Rand volatility falling ahead of elections, budget speech

JOHANNESBURG — The South African rand is experiencing yet another post-Davos boost as markets start to believe that the picture in the country is becoming a more positive one. As a result, volatility in our normal volatile rand has been subsiding while the currency has further strengthened this month. Of course, the picture looks rosier this month, but let’s not forget that a year ago, just after a successful Davos for Team South Africa, the rand then too was also strengthening, then just dipping under R12/$. That picture deteriorated rapidly during the year as emerging market jitters as well as domestic woes in the post-Zuma era piled up. Let’s hope, then, that we’ve really turned a corner this time around. – Gareth van Zyl

By Robert Brand

(Bloomberg) – The rand’s flying start to 2019 may be just the beginning, according to Goldman Sachs Group Inc.

The South African currency is heading for its biggest January gain against the dollar since Bloomberg started compiling the data in 1999. And with expected volatility near an eight-month low, traders are discounting local stumbling blocks in coming months, including a budget speech, ratings review and election.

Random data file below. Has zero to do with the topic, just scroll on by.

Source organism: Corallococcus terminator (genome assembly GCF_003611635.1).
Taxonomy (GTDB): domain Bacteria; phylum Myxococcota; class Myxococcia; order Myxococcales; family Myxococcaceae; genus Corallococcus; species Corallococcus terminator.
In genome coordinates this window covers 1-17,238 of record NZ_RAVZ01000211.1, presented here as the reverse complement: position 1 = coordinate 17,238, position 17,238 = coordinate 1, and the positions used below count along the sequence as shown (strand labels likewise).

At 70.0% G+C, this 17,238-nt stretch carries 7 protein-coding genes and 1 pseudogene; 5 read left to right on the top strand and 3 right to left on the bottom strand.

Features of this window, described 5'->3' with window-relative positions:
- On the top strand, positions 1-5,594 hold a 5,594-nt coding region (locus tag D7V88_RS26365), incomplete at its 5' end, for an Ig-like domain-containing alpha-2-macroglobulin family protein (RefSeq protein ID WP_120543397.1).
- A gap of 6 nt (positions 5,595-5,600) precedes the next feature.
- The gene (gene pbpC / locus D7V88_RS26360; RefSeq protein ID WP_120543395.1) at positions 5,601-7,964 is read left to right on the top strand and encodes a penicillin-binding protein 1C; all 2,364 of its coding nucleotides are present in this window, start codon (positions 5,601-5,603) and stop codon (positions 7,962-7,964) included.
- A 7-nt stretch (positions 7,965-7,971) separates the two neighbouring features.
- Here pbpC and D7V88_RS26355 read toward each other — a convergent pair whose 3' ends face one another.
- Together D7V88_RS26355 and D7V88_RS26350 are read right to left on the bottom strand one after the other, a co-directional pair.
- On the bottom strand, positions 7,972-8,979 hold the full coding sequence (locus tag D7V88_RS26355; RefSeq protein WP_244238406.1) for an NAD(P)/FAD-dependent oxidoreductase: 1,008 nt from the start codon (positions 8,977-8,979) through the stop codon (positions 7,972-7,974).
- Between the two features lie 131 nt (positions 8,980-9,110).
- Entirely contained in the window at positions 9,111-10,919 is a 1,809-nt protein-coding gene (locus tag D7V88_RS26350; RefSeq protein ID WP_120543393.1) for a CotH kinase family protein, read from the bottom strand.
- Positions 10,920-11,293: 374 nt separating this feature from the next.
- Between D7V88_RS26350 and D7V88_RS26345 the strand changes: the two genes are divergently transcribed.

The rand has been buoyed by a more dovish Federal Reserve and hopes for a trade deal between the US and China that would ease concerns about global growth. South Africa’s inflation has moderated, growth is set to pick up and the government is taking steps to eradicate corruption, consolidate sovereign debt and support the ailing state-owned electricity company, Eskom Holdings SOC Ltd.

“Concerns about Eskom have been weighing on South African assets, so comments from government officials about a plan to stabilise Eskom have been welcomed by rates and also FX markets,” Goldman Sachs strategists led by Zach Pandl said in a report dated Jan. 27. “We remain constructive on the currency and local rates on expectations that the negative output gap and a reform-oriented government will keep the growth/inflation mix favourable.”

The rand has gained 5% against the dollar in January, trailing only Russia’s ruble among emerging-market peers. That’s pared some of last year’s 14% drop, and brought the currency back to levels last seen before the August sell-off across developing nations.

Goldman’s strategists say rand volatility remains a concern, with next month’s annual budget seen as a significant risk factor, along with elections scheduled for May. But one-month implied volatility for the rand versus the dollar is hovering near an eight-month low after dropping more than a percentage point last week, suggesting traders anticipate price swings to narrow over the period including the budget statement.

The premium of options to sell the currency over those to buy them, known as the 25 Delta risk reversal, has narrowed to the lowest since August.

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